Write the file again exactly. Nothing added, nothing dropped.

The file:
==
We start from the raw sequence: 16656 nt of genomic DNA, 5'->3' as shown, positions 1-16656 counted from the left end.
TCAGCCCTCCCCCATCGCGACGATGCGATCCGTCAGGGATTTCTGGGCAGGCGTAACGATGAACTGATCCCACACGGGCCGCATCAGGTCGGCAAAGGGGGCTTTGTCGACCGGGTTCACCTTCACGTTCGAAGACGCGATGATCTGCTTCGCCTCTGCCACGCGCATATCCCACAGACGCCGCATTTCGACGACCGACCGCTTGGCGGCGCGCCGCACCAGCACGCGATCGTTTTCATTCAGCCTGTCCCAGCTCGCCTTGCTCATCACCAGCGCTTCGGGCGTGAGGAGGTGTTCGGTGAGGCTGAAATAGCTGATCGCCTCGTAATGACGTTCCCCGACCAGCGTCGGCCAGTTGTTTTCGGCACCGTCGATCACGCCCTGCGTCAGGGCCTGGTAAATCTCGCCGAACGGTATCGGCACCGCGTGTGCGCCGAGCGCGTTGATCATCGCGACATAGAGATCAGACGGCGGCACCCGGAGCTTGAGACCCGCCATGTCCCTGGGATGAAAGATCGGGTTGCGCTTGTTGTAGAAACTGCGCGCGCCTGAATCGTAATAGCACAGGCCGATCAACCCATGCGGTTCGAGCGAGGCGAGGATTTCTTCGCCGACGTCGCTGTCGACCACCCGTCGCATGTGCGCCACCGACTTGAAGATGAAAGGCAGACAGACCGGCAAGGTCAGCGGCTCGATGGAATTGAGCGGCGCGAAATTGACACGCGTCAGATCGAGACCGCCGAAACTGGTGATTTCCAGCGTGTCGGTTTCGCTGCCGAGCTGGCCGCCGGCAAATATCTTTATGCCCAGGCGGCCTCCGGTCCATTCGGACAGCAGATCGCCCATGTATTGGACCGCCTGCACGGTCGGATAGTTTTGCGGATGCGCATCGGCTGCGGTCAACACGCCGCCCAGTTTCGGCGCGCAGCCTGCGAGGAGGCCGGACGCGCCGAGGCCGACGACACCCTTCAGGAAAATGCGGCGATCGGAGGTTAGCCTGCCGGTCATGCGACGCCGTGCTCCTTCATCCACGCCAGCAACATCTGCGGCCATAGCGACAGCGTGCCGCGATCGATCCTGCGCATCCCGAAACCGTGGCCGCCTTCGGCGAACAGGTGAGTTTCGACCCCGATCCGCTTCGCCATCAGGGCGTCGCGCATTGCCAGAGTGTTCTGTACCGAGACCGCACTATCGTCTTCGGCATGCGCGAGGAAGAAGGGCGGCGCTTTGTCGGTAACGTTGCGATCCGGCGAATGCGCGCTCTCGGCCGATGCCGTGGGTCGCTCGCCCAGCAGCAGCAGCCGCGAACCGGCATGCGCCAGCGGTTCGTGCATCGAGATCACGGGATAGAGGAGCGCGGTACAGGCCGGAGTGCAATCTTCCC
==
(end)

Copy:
We start from the raw sequence: 16656 nt of genomic DNA, 5'->3' as shown, positions 1-16656 counted from the left end.
TCAGCCCTCCCCCATCGCGACGATGCGATCCGTCAGGGATTTCTGGGCAGGCGTAACGATGAACTGATCCCACACGGGCCGCATCAGGTCGGCAAAGGGGGCTTTGTCGACCGGGTTCACCTTCACGTTCGAAGACGCGATGATCTGCTTCGCCTCTGCCACGCGCATATCCCACAGACGCCGCATTTCGACGACCGACCGCTTGGCGGCGCGCCGCACCAGCACGCGATCGTTTTCATTCAGCCTGTCCCAGCTCGCCTTGCTCATCACCAGCGCTTCGGGCGTGAGGAGGTGTTCGGTGAGGCTGAAATAGCTGATCGCCTCGTAATGACGTTCCCCGACCAGCGTCGGCCAGTTGTTTTCGGCACCGTCGATCACGCCCTGCGTCAGGGCCTGGTAAATCTCGCCGAACGGTATCGGCACCGCGTGTGCGCCGAGCGCGTTGATCATCGCGACATAGAGATCAGACGGCGGCACCCGGAGCTTGAGACCCGCCATGTCCCTGGGATGAAAGATCGGGTTGCGCTTGTTGTAGAAACTGCGCGCGCCTGAATCGTAATAGCACAGGCCGATCAACCCATGCGGTTCGAGCGAGGCGAGGATTTCTTCGCCGACGTCGCTGTCGACCACCCGTCGCATGTGCGCCACCGACTTGAAGATGAAAGGCAGACAGACCGGCAAGGTCAGCGGCTCGATGGAATTGAGCGGCGCGAAATTGACACGCGTCAGATCGAGACCGCCGAAACTGGTGATTTCCAGCGTGTCGGTTTCGCTGCCGAGCTGGCCGCCGGCAAATATCTTTATGCCCAGGCGGCCTCCGGTCCATTCGGACAGCAGATCGCCCATGTATTGGACCGCCTGCACGGTCGGATAGTTTTGCGGATGCGCATCGGCTGCGGTCAACACGCCGCCCAGTTTCGGCGCGCAGCCTGCGAGGAGGCCGGACGCGCCGAGGCCGACGACACCCTTCAGGAAAATGCGGCGATCGGAGGTTAGCCTGCCGGTCATGCGACGCCGTGCTCCTTCATCCACGCCAGCAACATCTGCGGCCATAGCGACAGCGTGCCGCGATCGATCCTGCGCATCCCGAAACCGTGGCCGCCTTCGGCGAACAGGTGAGTTTCGACCCCGATCCGCTTCGCCATCAGGGCGTCGCGCATTGCCAGAGTGTTCTGTACCGAGACCGCACTATCGTCTTCGGCATGCGCGAGGAAGAAGGGCGGCGCTTTGTCGGTAACGTTGCGATCCGGCGAATGCGCGCTCTCGGCCGATGCCGTGGGTCGCTCGCCCAGCAGCAGCAGCCGCGAACCGGCATGCGCCAGCGGTTCGTGCATCGAGATCACGGGATAGAGGAGCGCGGTACAGGCCGGAGTGCAATCTTCCC